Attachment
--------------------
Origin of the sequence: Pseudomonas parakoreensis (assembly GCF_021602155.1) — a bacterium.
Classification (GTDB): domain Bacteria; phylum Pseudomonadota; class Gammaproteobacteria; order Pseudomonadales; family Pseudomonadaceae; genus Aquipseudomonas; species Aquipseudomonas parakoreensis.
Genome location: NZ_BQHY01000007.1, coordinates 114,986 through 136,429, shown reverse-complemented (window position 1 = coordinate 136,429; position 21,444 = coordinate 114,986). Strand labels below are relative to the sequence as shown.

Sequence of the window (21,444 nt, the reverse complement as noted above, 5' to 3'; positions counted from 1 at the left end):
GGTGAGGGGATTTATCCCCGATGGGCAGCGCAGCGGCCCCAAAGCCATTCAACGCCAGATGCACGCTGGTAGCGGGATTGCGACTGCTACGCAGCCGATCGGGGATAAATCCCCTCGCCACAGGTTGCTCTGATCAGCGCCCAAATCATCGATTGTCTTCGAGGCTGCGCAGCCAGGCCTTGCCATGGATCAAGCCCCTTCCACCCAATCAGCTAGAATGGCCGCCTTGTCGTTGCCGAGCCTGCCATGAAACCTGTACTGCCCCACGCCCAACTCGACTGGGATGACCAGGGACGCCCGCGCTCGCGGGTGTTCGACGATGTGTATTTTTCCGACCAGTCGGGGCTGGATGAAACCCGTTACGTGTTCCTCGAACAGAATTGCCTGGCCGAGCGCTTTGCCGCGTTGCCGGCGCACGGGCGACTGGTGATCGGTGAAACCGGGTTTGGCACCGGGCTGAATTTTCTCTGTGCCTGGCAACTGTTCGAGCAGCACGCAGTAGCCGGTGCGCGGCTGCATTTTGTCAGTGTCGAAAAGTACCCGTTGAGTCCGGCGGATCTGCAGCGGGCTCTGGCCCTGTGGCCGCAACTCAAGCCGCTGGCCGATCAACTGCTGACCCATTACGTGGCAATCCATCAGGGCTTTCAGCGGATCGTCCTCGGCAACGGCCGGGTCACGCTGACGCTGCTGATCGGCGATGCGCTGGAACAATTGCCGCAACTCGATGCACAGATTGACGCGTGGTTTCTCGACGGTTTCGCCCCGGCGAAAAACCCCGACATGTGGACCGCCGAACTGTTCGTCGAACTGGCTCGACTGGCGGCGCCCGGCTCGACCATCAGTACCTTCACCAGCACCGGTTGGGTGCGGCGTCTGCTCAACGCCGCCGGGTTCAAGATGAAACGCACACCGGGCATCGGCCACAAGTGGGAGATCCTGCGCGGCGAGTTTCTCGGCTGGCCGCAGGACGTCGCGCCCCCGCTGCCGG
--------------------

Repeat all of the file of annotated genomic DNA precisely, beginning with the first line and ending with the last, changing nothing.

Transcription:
Origin of the sequence: Pseudomonas parakoreensis (assembly GCF_021602155.1) — a bacterium.
Classification (GTDB): domain Bacteria; phylum Pseudomonadota; class Gammaproteobacteria; order Pseudomonadales; family Pseudomonadaceae; genus Aquipseudomonas; species Aquipseudomonas parakoreensis.
Genome location: NZ_BQHY01000007.1, coordinates 114,986 through 136,429, shown reverse-complemented (window position 1 = coordinate 136,429; position 21,444 = coordinate 114,986). Strand labels below are relative to the sequence as shown.

Sequence of the window (21,444 nt, the reverse complement as noted above, 5' to 3'; positions counted from 1 at the left end):
GGTGAGGGGATTTATCCCCGATGGGCAGCGCAGCGGCCCCAAAGCCATTCAACGCCAGATGCACGCTGGTAGCGGGATTGCGACTGCTACGCAGCCGATCGGGGATAAATCCCCTCGCCACAGGTTGCTCTGATCAGCGCCCAAATCATCGATTGTCTTCGAGGCTGCGCAGCCAGGCCTTGCCATGGATCAAGCCCCTTCCACCCAATCAGCTAGAATGGCCGCCTTGTCGTTGCCGAGCCTGCCATGAAACCTGTACTGCCCCACGCCCAACTCGACTGGGATGACCAGGGACGCCCGCGCTCGCGGGTGTTCGACGATGTGTATTTTTCCGACCAGTCGGGGCTGGATGAAACCCGTTACGTGTTCCTCGAACAGAATTGCCTGGCCGAGCGCTTTGCCGCGTTGCCGGCGCACGGGCGACTGGTGATCGGTGAAACCGGGTTTGGCACCGGGCTGAATTTTCTCTGTGCCTGGCAACTGTTCGAGCAGCACGCAGTAGCCGGTGCGCGGCTGCATTTTGTCAGTGTCGAAAAGTACCCGTTGAGTCCGGCGGATCTGCAGCGGGCTCTGGCCCTGTGGCCGCAACTCAAGCCGCTGGCCGATCAACTGCTGACCCATTACGTGGCAATCCATCAGGGCTTTCAGCGGATCGTCCTCGGCAACGGCCGGGTCACGCTGACGCTGCTGATCGGCGATGCGCTGGAACAATTGCCGCAACTCGATGCACAGATTGACGCGTGGTTTCTCGACGGTTTCGCCCCGGCGAAAAACCCCGACATGTGGACCGCCGAACTGTTCGTCGAACTGGCTCGACTGGCGGCGCCCGGCTCGACCATCAGTACCTTCACCAGCACCGGTTGGGTGCGGCGTCTGCTCAACGCCGCCGGGTTCAAGATGAAACGCACACCGGGCATCGGCCACAAGTGGGAGATCCTGCGCGGCGAGTTTCTCGGCTGGCCGCAGGACGTCGCGCCCCCGCTGCCGG